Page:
Mohamud was sworn in six days after the election, hailed by the international community as a step towards democracy in a country that had been ravaged by years of civil war. The leader's anti-corruption fight and efforts to enhance development in the country were praised internationally, with the Time magazine naming him as one of the 100 most influential people in 2013.
The Somalian politician was born in Jalalaqsi, in the Hiran province, in 1955. The leader, who grew up in the capital Mogadishu, is from the Hawiye clan, one of the country's largest groups.
Mohamud studied in Mogadishu and India. When the civil war broke out in the early 1990s, he worked for several humanitarian organisations, including as an education officer for the UN Children's Charity (Unicef).
Before taking an interest in politics, Mohamud founded the Mogadishu's Simad university, where he worked as a dean for ten years before resigning in 2010. One year later, he established the Peace and Development Party (PDP) and joined the newly formed Federal Parliament of Somalia in 2012.
Described as a moderate Muslim, he has two wives and several children, some of whom live abroad.
The scourge of al-Shabaab
Al-Shabaab, which is fully named Harakat al-Shabaab al- Mujahideen, or Mujahideen Youth Movement, was formed in Somalia in 2006 as a spin-off of the now-defunct Union of Islamic Courts group that controlled Mogadishu and other areas of the country for a few months that year. It has since been leading an Islamist insurgency aiming to impose a strict interpretation of Sharia law in the country.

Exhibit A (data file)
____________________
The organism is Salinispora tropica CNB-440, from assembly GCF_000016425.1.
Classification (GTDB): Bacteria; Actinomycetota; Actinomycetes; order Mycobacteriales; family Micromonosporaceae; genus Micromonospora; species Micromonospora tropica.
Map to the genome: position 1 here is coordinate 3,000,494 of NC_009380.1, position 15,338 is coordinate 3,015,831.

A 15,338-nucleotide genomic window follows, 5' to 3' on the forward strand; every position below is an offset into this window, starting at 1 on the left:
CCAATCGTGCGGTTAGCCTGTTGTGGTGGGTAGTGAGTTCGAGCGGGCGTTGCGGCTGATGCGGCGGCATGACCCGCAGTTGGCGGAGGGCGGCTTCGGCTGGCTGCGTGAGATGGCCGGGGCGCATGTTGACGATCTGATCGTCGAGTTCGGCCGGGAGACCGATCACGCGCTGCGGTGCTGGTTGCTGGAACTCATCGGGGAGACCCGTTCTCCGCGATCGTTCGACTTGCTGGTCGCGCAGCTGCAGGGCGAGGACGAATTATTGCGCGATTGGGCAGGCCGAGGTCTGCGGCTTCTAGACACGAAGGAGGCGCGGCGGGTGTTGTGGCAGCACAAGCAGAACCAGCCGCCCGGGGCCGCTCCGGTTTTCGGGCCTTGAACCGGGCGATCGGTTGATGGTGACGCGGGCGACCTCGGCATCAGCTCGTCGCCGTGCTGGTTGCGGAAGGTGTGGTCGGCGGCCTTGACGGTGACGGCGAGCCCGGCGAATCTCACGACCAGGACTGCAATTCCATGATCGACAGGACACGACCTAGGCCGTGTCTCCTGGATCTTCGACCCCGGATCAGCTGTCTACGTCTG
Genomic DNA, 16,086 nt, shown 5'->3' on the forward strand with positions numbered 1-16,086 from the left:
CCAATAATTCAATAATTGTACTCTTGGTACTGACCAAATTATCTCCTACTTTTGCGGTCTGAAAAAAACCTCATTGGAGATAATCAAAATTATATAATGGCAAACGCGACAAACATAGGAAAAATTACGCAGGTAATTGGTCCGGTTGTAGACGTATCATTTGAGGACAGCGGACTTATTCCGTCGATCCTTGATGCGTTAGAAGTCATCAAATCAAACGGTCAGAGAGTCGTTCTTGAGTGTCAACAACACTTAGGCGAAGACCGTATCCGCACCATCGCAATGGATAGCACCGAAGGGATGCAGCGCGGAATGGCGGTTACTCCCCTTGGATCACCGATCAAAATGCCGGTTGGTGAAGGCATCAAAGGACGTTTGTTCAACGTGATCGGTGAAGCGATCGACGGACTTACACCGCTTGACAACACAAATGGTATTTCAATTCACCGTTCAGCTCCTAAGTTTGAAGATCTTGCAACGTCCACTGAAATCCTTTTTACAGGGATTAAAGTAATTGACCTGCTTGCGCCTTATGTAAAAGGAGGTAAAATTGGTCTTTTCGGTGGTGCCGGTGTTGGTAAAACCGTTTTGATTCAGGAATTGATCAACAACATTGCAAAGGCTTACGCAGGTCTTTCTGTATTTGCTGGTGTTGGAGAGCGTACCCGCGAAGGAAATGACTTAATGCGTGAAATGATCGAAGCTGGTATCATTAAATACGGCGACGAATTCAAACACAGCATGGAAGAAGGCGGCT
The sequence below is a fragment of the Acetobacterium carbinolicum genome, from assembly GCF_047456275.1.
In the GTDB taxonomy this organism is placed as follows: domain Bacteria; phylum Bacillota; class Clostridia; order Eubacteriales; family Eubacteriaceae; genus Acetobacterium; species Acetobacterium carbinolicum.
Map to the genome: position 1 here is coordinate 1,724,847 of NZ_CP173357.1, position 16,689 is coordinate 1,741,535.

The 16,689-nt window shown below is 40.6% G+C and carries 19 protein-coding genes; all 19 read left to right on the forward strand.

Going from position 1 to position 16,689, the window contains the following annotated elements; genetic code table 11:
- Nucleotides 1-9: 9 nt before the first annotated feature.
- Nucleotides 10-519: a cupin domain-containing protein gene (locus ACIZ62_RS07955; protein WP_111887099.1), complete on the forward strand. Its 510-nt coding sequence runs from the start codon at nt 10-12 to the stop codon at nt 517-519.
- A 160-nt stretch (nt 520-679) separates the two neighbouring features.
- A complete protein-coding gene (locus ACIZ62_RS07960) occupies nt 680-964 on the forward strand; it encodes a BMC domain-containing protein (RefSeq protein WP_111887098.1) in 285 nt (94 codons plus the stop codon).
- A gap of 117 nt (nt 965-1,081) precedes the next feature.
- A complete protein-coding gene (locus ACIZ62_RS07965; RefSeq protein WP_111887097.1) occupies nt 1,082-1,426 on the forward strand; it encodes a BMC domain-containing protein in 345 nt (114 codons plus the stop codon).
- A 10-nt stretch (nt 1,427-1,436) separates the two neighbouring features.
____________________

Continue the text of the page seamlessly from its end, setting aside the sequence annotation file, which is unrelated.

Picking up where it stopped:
Initially the group exploited lawlessness created by more than two decades of almost uninterrupted conflict in Somalia, to seize control of Mogadishu and large swathes of land, mostly in the southern provinces bordering with Kenya. In 2012 the group pledged allegiance to al-Qaeda.
It was believed al-Shabaab could play a deeply disruptive role in the elections. The scale of corruption means the elections have been a PR victory for the insurgents which have been seen to be above the backdoor politics.
The looming spectre of famine
One of the most pressing structural problems that the new government will have to solve is an ongoing drought, caused by two consecutive seasons of poor rainfalls. At least 6.2 million people (more than half of the country's population) are facing starvation due to lack of food.
Severe water shortages, a drop in food production, livestock deaths and rising costs of food are pushing the country towards the brink of a famine just six years after some 260,000 people starved to death in the East African nation.
Earlier in February, the UN warned hundreds of thousands of people were in need of urgent assistance. "If we do not scale up the drought response immediately, it will cost lives, further destroy livelihoods, and could undermine the pursuit of key State-building and peacebuilding initiatives," said UN Humanitarian Coordinator for Somalia, Peter de Clercq.
UN agencies further warned that at least 363,000 children were "acutely malnourished". Of these, more than 71,000 needed life-saving treatments.